Literacy is the foundation for all disciplines. Without the ability to read, write and think, other subject areas become a bigger challenge for students. Similarly, math, science, social studies, and all other disciplines are more accessible for kids who have experienced literacy-rich classrooms. In this post, Joy Lin shares how language skills are critical for success in mathematics.
I have taught math in elementary school, middle school, and high school settings. Regardless of age or education level, one of the most challenging parts of math class is finding the solution to the word problems. Most of the students I encounter are able to perform mathematic functions with enough practice as long as they are willing to try. However, when it comes time to solve a problem based on a real-life scenario, these students often struggle with not knowing how to apply the skills that they have learned.
Sometimes it is due to previous teachers not realizing that these students do not fully comprehend the reasoning behind each operation because the class can produce correct answers from “naked problems” (math questions without words) by memorizing the steps or using tricks. Another part of the problem is the language comprehension of these word problems. By using “key words” to identify what operation to use, the students are performing a “search and execute” function without knowing the reason why.
The “search and execute” method only works on single-step questions. When a sentence gives more than one piece of information, the students start getting confused. As they age, and the word problems become even more complex, key words no longer apply since language is fluid and there are many ways to interpret a word based on context. The students would not be able to solve the problems if they do not know both what information is given and what information they are being asked to retrieve.
Teaching multiple choice question-answering techniques may be good for raising test scores, but creating open-ended math questions for assessing student knowledge is absolutely essential. If we ask the students to report their answers by writing full sentences with the right unit in order to get the credit, it would keep them from rushing to the numeral answer by randomly jamming numbers together to find the easiest fit (like assuming the answer is 2 just because the question has 13 and 26 in it, which happens very frequently in the elementary level with students with good math sense but who cannot read English well).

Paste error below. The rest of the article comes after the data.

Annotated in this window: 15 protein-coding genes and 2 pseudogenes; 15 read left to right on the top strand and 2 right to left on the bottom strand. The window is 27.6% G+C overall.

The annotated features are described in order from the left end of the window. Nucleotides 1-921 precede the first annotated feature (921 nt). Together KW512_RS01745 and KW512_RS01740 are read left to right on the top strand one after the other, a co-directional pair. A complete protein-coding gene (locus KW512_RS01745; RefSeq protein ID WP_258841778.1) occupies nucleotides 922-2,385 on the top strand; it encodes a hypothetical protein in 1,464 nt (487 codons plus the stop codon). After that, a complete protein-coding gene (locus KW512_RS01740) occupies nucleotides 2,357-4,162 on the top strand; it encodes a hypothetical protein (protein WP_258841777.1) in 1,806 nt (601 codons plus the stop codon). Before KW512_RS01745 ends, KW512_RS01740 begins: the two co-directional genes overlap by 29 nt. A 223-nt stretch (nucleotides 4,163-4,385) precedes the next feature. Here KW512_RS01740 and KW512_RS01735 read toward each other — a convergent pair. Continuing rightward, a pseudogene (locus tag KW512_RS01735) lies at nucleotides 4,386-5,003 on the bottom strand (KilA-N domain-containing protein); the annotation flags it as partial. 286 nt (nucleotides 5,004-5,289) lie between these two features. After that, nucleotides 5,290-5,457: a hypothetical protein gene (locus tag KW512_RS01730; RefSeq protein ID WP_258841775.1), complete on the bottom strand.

I’ve observed students who can answer most one-step questions by using keywords and performing the math, but when I ask them what the numeral answer stands for, they cannot answer whether it’s 5 apples or 5 people. These students’ math abilities allow them to skate by with a passing grade unnoticed until high school when they can no longer use tricks to get the right answer. That is when we discover the lack of fundamental mathematics understanding and the learning gap is very difficult to bridge.
If we start at the base level and make sure all students understand why they are applying each math operation to each word problem by making sure they truly comprehend the situation they are presented with, and that they know what each operation means, we can avoid these learning gaps in upper level math. With the pressure of testing and reviews, teachers find it difficult to stay away from using tricks to raise scores. However, the best way to help these students in all aspects is to improve their language ability because they must first understand a problem before they can solve it.
Joy Lin attended the University of Texas in Austin at 15 and graduated with 3 degrees by the age of 21. She has been teaching in the Austin Independent School District ever since. In 2012, she was named one of the 18 most inspiring educators by TED.com, and TED funded a six-part animated series “If Superpowers Were Real.” The animated series premiered in 2013 on TED.Ed and received international media attention from BBC, FOX, KUT, Time Warner Cable News, and over 100 websites. The following year, Joy was named “Innovator of the Year” By Texas Classroom Teachers Association. Joy’s new book series “Superpower Science” is slated to release in 2018 from Hatchette Book Group. In addition to her role as a classroom teacher, she is currently an academic advisor to Sentence Analytics.